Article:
The name “School Choice Week” sounds inevitably positive: the more choices, the better, right? Why would anybody not support school choice? Unfortunately, in the case of school vouchers, this choice is often an illusion. Here’s why:

The private school you choose may be worse than a public school. Most voucher schemes do not hold private schools accountable for academic performance and provide little oversight. Many voucher programs don’t even require schools to hire certified teachers (or even hold bachelor’s degrees), and don’t require students to take standardized tests. Furthermore, giving students vouchers to use at private schools has not demonstrated improved academic performance. Multiple studies show that in the District of Columbia, New York, and Ohio voucher programs, targeted participants didn’t perform better academically than their public school counterparts.

Even with vouchers, elite private schools are out of reach. Only 3 percent of D.C. voucher participants attended the most expensive schools with tuition of $20,000 or more. The vast majority of students in the voucher program are only able to attend schools costing $7,500 or less, which tend to be religious schools subsidized by the church. Indeed, roughly 80 percent of those using D.C. vouchers go to religious schools. Not only do students in these programs attend undistinguished schools, but they could be unaccredited family-run schools with few quality controls operating out of a storefront or a converted residence building.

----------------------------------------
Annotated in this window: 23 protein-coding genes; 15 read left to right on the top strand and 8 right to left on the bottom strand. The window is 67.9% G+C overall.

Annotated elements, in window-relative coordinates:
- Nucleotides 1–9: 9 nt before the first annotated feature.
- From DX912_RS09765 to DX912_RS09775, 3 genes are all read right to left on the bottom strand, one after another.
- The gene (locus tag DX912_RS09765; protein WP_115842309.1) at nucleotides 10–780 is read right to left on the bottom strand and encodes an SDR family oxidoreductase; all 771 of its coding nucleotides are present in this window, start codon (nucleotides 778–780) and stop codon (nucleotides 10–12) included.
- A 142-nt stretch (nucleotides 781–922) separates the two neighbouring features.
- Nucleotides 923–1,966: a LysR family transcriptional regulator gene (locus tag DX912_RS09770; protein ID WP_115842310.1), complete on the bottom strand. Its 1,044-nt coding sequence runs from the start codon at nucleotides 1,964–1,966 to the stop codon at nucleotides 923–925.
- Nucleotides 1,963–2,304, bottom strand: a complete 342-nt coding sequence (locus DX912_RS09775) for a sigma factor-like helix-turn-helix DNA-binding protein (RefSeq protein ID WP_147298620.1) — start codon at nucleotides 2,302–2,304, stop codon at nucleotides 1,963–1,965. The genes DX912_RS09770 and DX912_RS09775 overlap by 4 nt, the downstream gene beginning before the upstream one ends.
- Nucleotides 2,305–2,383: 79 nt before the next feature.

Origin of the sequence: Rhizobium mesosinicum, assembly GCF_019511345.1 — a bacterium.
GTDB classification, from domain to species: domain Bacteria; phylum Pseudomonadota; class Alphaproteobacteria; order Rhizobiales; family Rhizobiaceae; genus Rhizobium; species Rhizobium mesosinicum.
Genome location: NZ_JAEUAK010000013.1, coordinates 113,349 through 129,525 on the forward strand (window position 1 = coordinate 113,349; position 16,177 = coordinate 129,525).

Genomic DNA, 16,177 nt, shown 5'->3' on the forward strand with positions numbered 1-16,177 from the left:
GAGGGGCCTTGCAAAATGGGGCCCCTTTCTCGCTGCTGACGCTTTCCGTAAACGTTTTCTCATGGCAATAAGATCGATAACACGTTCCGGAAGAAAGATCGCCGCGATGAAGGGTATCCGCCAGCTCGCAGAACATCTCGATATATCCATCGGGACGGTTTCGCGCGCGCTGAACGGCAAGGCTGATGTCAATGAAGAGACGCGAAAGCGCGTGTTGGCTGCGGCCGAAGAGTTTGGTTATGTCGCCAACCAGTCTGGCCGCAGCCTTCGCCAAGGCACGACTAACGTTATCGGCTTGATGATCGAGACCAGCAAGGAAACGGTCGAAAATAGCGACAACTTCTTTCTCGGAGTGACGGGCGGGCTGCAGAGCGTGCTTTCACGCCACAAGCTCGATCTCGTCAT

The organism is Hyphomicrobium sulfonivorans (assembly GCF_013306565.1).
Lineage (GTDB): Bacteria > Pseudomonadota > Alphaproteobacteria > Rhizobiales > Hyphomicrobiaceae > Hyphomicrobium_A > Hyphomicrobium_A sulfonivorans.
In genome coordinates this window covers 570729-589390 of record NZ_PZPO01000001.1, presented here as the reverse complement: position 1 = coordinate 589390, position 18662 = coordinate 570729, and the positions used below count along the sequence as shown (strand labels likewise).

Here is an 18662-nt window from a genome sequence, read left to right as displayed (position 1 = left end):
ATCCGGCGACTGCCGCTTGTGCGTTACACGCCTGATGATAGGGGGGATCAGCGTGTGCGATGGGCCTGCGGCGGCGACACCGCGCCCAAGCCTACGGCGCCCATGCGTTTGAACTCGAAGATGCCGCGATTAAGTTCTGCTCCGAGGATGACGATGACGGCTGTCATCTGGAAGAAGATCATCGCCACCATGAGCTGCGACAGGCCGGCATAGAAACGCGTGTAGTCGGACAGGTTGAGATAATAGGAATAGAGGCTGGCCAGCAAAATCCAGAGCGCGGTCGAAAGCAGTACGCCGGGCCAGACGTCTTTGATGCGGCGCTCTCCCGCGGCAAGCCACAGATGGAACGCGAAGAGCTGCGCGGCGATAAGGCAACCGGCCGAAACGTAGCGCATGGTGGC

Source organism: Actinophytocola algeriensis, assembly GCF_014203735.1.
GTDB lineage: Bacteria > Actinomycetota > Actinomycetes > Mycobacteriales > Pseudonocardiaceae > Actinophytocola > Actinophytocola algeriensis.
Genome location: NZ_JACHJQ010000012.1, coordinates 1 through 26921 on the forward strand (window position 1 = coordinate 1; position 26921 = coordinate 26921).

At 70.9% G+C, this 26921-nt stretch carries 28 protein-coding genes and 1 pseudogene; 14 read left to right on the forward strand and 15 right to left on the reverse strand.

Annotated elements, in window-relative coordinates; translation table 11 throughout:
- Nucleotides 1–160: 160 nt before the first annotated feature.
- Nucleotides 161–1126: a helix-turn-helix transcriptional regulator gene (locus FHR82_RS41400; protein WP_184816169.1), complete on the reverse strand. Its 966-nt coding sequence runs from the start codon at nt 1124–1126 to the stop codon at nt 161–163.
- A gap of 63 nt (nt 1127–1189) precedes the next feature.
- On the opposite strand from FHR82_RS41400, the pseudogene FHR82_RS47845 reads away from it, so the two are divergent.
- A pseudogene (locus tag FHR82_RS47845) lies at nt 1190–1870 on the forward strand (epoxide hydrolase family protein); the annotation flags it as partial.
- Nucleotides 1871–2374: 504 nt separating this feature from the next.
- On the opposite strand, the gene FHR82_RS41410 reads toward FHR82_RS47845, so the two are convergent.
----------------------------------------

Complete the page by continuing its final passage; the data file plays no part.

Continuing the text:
If your student has special needs, private schools may have even fewer resources from which to choose. The Department of Education study of the D.C. voucher program shows students are less likely to have access to ESL programs, learning support and special needs programs, tutors, counselors, and nurse’s offices than students not in the program. Plus, the private schools are not required to follow the guidelines stated in the Individuals with Disabilities Education Act (IDEA), including the use of Individualized Education Plans, often leading to ineffective care for exceptional children.

Even if you choose the “right” school, the school doesn’t have to choose you. Private schools can, in many cases, deny admission to any students due to their gender, ability, religion, national origin, economic background, language ability, or behavior. The discrimination doesn’t end there: the schools are also not subject to all federal civil rights laws provisions, including those in Title VI, Title IX, IDEA, and the Elementary and Secondary Education Act (ESEA).

Taxpayers are not choosing to pay to spread misinformation: With no accountability or regulation of what they teach, many schools could have facts like this in their textbooks. That’s not the education our taxes should be supporting. Check out AU’s tumblr page showing all the ways vouchers fail our students.